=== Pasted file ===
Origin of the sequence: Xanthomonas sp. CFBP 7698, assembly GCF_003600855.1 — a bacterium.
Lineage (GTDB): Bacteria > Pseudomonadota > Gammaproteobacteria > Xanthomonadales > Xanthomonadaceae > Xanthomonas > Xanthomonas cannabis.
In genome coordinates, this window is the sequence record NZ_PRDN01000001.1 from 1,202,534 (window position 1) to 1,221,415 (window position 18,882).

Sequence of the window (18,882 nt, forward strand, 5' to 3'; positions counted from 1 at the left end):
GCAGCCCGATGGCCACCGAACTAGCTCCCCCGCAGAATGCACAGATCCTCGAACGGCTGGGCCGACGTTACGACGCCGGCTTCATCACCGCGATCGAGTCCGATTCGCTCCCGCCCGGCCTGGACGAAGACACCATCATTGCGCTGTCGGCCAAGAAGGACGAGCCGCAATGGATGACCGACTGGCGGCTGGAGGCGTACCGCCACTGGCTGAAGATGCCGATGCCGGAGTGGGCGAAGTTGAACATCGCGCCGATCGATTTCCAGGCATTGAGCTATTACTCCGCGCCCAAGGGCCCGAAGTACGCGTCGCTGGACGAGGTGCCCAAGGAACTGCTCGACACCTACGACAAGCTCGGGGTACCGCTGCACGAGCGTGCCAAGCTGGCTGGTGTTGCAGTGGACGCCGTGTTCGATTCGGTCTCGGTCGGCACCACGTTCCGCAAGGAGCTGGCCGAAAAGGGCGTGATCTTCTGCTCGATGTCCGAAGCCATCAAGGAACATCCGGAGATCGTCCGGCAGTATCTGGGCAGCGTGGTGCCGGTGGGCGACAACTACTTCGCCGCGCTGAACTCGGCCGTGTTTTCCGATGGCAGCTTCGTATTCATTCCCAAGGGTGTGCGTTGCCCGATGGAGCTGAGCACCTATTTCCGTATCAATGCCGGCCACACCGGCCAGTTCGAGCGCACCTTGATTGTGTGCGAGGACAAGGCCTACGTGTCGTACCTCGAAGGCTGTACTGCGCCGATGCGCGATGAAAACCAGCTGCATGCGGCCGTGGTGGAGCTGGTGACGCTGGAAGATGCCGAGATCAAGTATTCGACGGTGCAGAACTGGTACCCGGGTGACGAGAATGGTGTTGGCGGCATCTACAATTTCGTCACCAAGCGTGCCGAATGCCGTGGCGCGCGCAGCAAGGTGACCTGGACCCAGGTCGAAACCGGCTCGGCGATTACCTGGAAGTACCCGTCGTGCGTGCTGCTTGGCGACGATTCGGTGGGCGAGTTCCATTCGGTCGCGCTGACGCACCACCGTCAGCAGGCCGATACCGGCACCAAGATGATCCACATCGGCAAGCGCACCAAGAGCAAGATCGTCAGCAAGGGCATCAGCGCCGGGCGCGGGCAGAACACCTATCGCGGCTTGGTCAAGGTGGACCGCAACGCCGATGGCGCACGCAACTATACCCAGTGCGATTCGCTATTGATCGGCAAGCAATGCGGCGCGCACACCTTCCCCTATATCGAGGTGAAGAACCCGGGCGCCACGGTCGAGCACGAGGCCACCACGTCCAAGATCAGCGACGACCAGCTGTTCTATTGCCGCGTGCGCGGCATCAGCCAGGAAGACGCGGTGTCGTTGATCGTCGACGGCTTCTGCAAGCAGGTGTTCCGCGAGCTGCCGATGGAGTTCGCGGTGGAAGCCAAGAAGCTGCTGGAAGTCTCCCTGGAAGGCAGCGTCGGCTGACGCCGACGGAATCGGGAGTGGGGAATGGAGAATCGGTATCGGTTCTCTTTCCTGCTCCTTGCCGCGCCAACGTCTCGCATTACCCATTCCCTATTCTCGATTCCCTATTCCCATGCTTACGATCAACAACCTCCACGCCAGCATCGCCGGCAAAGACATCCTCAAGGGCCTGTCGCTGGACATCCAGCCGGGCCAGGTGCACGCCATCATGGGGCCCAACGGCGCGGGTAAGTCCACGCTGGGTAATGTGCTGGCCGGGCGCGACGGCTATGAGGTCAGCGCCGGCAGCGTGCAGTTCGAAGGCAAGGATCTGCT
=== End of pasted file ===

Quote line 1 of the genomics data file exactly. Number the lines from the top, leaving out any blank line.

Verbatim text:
Origin of the sequence: Xanthomonas sp. CFBP 7698, assembly GCF_003600855.1 — a bacterium.